President Hugo Chavez waves during a military parade in Caracas, Venezuela, to commemorate the 20th anniversary of a failed coup attempt he led. After battling cancer last year, Chavez has returned to his high-profile, fiery ways.
President Hugo Chavez waves during a military parade in Caracas, Venezuela, to commemorate the 20th anniversary of a failed coup attempt he led. After battling cancer last year, Chavez has returned to his high-profile, fiery ways. Ariana Cubillos/AP
Last year was a tough one for Venezuela's firebrand leftist president, Hugo Chavez, who has frequently taunted the United States during his 13 years in power.
In June, a cancerous tumor was discovered in Chavez's abdomen, forcing him to dramatically scale back public appearances as he sought treatment in Cuba. Some predicted that the end was near.
But this year, Chavez has returned to his outspoken ways — just in time for his re-election campaign.
A few days ago, he served as the president, commander in chief and emcee at a long military parade. He looked robust once more, his black hair back to normal from the chemotherapy.
At least from afar, Chavez appeared to be in fine form once again, as he sang to supporters lined up for the parade.
He then explained how the song is about his idol, independence hero Simon Bolivar, and how Bolivar rode his horse home to rebuild his country — Chavez's implication being that now the same can be said about him.
Outside his inner circle, of course, no one really knows for sure just how healthy he is. He has said only that doctors removed a baseball-size tumor, and that after four chemotherapy sessions, he is better than ever.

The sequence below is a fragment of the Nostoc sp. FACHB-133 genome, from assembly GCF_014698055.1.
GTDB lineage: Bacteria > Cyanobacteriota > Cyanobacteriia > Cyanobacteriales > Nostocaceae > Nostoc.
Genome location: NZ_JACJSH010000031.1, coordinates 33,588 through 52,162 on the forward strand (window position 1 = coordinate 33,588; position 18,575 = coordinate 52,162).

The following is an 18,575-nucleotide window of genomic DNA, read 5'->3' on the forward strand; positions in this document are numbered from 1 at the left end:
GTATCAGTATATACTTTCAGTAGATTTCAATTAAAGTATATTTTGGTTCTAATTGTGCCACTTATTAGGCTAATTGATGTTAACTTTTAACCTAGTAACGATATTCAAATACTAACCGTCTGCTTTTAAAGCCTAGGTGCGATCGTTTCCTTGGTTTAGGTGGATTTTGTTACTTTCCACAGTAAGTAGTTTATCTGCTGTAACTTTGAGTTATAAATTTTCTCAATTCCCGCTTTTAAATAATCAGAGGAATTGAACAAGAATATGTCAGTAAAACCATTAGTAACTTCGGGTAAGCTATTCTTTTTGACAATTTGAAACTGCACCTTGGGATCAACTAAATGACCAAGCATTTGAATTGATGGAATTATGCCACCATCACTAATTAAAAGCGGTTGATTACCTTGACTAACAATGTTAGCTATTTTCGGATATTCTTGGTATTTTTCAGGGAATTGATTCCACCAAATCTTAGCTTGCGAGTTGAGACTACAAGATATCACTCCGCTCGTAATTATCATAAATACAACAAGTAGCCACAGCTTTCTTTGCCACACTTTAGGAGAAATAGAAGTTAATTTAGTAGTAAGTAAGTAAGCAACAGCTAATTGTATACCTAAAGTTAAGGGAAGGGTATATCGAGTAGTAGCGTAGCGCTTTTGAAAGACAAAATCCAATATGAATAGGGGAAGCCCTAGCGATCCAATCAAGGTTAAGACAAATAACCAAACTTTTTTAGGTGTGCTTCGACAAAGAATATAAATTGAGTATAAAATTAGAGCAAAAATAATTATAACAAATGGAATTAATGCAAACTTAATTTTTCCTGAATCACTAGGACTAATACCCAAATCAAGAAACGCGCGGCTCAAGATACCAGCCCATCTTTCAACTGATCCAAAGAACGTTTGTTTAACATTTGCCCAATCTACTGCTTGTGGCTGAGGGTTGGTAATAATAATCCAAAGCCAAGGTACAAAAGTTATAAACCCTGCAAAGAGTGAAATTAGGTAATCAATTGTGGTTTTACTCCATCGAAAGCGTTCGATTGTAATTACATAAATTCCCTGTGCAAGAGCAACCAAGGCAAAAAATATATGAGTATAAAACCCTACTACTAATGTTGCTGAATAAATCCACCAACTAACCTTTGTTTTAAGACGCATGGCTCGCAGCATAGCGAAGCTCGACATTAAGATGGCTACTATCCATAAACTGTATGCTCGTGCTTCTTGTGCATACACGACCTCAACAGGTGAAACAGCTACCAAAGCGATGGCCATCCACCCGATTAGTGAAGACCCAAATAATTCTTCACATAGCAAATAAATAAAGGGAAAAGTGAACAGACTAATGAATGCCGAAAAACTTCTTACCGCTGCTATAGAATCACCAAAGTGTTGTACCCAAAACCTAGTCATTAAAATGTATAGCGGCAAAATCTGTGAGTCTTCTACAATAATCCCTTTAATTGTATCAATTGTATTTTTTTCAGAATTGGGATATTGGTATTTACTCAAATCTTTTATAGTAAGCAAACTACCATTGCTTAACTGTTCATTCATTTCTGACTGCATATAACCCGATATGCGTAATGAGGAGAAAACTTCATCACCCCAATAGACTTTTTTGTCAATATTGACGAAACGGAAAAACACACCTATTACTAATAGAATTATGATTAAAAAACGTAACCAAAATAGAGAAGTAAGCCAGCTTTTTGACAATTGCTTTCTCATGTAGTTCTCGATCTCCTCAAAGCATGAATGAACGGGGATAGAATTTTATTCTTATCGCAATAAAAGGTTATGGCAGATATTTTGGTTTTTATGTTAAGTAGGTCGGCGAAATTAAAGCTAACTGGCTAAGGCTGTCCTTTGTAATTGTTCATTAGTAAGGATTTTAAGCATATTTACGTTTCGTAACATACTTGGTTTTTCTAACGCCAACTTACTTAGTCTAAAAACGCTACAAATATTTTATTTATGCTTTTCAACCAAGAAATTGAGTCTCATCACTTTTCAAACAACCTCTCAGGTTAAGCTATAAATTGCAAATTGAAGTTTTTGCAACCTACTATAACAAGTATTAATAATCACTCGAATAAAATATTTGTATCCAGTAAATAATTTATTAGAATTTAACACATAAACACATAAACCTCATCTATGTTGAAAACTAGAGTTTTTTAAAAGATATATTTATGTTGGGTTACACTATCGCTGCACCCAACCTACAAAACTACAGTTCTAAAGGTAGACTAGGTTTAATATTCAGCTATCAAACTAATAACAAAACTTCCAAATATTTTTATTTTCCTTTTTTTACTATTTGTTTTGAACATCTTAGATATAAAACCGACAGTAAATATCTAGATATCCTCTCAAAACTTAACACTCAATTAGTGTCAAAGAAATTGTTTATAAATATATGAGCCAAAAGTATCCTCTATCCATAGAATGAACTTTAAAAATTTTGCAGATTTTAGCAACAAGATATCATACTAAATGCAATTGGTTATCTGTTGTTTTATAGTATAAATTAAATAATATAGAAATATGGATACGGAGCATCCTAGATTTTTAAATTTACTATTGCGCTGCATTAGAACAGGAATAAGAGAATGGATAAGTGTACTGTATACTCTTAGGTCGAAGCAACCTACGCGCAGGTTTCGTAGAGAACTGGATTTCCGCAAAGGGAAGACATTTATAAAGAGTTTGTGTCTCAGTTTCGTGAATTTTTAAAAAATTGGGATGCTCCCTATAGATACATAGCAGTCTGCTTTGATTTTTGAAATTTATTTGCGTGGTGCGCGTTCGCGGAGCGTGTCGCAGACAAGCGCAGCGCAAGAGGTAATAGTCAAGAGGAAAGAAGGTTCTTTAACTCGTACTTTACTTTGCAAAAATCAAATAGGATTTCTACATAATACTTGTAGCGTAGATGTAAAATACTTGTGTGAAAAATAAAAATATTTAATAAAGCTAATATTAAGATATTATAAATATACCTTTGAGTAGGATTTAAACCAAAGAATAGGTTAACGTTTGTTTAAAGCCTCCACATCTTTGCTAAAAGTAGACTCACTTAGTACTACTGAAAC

What is clear is that suddenly this year, Chavez seems to be everywhere, says Carlos Romero, a political scientist in Caracas. "He has been spending many hours in the Congress, in the national assembly; he has been spending many hours in front of journalists in the presidential palace; he has been traveling abroad; he has been traveling inside the country; he has been in some rallies in Venezuela," he says.
Romero says the strategy has had an impact. "People thought in June that Chavez will be out. We already have seen seven months and Chavez is not only recuperating his health but also is recuperating his leadership," Romero says.
Indeed, supporters like 62-year-old Hilda Rivera have been watching him on television. She says he is back for sure. "My president is fine," she says, explaining that she prayed and prayed for him to recover.
That kind of loyalty — which has helped Chavez stay in power since 1999 — has given him a spike in various polls ahead of October's presidential election.
Last week, at a festive event marking the 20th anniversary of his first attempt to gain power — a failed coup — Chavez characterized himself as a humble servant.
Chavez said that a revolution can't depend on one man — it's far too big for that.
And he revved up his followers, just days ahead of the opposition's first-ever primary to choose a candidate to run against Chavez — telling them that the old political guard would never return, no matter what kind of campaign is mounted against him.